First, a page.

Uganda's plan to attract tourists with 'curvy women' stirs outcry

Miss Rondement Belle fashion show in Abidjan, 2013
Miss Rondement Belle fashion show in Abidjan, 2013 Copyright REUTERS/Luc Gnago
By Euronews with Reuters
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Uganda's plan to attract tourists with 'curvy women' stirs outcry


Over 2,000 people have signed a petition calling upon Uganda to scrap its 'Miss Curvy' beauty pageant as a way to promote tourism in the East African nation.

Tourism minister Godfrey Kiwanda sparked outrage on Wednesday when he spoke at an event in Kampala to launch the “Miss Curvy Uganda” pageant.

“We have naturally-endowed, nice-looking women that are amazing to look at,” he said. “Why don’t we use these people as a strategy to promote our tourism industry?” 

Women’s rights activists, politicians and ordinary Ugandans said the contest was “state-sponsored objectification of women” and was treating women as though they were wildlife.

Some are calling on Kiwanda to resign.

“In Uganda, the ministry of tourism has added ‘curvy women’ on the list of ‘tourism attractions’. I personally feel attacked. This is degrading women,” said Primrose Murungi, an entrepreneur and activist who started the online petition.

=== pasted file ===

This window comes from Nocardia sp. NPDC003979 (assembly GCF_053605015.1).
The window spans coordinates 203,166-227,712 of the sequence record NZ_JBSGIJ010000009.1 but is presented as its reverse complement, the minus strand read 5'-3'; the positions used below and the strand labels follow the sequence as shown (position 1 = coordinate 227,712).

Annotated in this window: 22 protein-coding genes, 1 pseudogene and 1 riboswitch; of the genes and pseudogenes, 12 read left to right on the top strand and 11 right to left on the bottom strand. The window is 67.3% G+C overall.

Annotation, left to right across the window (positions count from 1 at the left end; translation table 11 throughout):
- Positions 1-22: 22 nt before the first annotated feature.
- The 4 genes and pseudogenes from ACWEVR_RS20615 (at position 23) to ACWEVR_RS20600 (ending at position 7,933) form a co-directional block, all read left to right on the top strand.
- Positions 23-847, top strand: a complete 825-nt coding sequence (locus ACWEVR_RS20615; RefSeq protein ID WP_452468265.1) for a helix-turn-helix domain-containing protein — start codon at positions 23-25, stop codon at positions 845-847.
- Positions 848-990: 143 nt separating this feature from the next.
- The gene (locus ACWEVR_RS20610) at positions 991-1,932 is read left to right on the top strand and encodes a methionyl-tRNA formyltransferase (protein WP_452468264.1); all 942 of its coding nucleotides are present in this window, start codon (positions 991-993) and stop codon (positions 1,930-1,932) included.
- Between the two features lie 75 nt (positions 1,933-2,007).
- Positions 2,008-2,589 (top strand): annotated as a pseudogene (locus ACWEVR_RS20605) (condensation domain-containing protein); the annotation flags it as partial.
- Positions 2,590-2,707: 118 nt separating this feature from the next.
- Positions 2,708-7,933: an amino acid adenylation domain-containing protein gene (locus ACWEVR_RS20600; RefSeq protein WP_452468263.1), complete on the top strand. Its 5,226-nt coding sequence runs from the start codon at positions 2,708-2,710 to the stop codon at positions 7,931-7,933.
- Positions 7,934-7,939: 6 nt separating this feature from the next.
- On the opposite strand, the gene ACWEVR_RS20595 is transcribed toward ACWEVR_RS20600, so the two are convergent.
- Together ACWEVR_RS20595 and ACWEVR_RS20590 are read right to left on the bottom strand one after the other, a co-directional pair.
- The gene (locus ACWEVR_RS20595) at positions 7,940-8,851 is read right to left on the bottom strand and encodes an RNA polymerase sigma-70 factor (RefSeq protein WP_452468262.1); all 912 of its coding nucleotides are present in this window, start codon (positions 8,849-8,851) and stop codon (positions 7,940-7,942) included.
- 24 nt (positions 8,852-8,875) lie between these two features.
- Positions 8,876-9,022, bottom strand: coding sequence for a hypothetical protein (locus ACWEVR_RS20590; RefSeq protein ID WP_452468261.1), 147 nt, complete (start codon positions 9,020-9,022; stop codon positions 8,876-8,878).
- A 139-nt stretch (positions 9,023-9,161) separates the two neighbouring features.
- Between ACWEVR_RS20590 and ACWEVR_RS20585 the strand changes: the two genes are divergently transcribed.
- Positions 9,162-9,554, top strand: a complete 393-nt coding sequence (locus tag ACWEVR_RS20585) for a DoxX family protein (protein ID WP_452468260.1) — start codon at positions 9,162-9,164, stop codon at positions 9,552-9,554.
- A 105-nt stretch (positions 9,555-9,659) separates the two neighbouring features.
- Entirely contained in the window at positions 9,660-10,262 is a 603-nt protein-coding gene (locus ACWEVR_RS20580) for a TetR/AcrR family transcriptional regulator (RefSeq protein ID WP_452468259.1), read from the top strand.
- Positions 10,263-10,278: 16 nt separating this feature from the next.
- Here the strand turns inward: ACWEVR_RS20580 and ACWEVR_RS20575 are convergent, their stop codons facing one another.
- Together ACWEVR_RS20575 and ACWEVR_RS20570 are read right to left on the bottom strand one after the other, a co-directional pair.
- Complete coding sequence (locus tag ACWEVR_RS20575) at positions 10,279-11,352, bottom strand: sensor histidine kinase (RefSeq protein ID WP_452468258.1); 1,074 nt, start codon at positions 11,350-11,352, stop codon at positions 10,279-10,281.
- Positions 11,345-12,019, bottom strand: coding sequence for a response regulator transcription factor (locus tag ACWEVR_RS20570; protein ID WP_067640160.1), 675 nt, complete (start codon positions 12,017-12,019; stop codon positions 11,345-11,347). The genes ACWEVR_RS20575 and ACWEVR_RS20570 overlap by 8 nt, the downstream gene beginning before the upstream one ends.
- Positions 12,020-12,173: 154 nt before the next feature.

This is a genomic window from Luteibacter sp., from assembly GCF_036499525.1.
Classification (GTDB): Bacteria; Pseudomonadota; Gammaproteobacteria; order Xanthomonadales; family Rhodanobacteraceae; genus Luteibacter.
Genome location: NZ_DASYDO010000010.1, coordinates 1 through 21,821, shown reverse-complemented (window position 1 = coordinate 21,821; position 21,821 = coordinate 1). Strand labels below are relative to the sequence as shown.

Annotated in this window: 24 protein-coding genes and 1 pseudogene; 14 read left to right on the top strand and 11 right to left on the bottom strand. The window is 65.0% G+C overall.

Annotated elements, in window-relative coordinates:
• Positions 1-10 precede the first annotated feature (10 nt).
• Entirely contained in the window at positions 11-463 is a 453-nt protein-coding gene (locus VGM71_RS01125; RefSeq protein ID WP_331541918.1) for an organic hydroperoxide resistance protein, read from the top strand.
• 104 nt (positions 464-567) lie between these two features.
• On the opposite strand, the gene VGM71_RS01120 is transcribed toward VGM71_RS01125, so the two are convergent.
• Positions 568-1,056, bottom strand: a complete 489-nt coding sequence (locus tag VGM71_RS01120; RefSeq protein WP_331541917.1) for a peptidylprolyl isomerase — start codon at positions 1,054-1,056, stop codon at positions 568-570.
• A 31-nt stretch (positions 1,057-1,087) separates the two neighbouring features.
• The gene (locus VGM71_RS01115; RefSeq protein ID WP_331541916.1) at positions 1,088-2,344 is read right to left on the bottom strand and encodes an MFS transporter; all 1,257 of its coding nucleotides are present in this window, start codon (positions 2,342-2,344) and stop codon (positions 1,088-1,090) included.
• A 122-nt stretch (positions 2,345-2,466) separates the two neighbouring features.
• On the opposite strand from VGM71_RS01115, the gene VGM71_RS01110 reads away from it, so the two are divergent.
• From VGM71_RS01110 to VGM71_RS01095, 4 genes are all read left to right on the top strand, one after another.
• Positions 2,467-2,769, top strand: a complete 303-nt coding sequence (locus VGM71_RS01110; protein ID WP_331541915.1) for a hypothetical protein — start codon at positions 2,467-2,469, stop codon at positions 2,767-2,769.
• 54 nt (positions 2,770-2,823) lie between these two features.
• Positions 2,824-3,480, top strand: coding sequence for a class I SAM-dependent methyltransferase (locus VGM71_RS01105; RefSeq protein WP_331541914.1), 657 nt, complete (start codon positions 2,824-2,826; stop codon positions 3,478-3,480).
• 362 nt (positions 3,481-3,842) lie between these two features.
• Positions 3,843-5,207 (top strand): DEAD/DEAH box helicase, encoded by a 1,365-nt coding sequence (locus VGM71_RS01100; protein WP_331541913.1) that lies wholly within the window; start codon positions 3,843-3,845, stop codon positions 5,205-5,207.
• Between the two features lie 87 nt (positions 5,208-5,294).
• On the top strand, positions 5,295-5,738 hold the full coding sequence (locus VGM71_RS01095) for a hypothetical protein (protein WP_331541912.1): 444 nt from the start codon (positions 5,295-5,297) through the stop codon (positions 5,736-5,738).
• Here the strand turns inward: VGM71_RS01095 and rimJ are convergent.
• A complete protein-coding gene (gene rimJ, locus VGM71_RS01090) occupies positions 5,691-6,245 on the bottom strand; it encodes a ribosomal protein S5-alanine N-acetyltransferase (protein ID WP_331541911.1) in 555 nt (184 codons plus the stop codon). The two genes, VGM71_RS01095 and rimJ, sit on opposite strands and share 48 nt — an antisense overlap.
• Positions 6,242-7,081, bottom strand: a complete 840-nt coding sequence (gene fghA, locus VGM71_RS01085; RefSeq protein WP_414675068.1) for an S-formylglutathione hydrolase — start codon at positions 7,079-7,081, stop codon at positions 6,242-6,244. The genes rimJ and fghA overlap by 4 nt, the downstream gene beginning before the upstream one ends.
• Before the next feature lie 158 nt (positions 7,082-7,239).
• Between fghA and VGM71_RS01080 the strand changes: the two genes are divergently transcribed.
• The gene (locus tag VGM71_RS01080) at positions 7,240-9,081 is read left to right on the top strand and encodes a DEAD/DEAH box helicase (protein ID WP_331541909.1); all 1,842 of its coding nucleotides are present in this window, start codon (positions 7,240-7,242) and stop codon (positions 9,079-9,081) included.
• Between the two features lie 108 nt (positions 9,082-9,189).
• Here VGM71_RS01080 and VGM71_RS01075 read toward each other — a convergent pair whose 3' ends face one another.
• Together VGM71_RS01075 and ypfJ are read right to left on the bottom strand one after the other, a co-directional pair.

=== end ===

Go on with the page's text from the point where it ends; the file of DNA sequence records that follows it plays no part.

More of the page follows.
A special thank you to the women and men who have signed this petition. Let us keep signing let us use our power to do good.

Publiée par Primrose Nyonyozi Murungi sur Jeudi 7 février 2019

“In a country where women are grabbed by men while walking on the streets and now they have legalised it by making them tourist attractions is not fair. They are objectifying us and reducing women to nothing.”

Tourism is a major foreign exchange earner for Uganda. Hundreds of thousands of tourists visit annually to experience its diverse wildlife reserves, home to half the world’s population of endangered mountain gorillas.

Critics said vulnerable women and girls were already being trafficked from Uganda overseas for sex and the move by the ministry of tourism would encourage the commercial sexual exploitation of women and girls at home.

Some Ugandans on social media argued the beauty contest would help to challenge the Western stereotype that only slim women are beautiful, saying the pageant celebrated the diversity of all body shapes, including those of African women.

But for many, addressing beauty shaming wasn't the point.

“It’s important to delink women’s body image and expression, curvy or otherwise, from any tourism talk or venture,” tweeted Ugandan journalist Rosebell Kagumire.

“Curvy women have been fighting back against the European beauty standards of beauty pageants for so long. The point here is Uganda is not a human zoo!”

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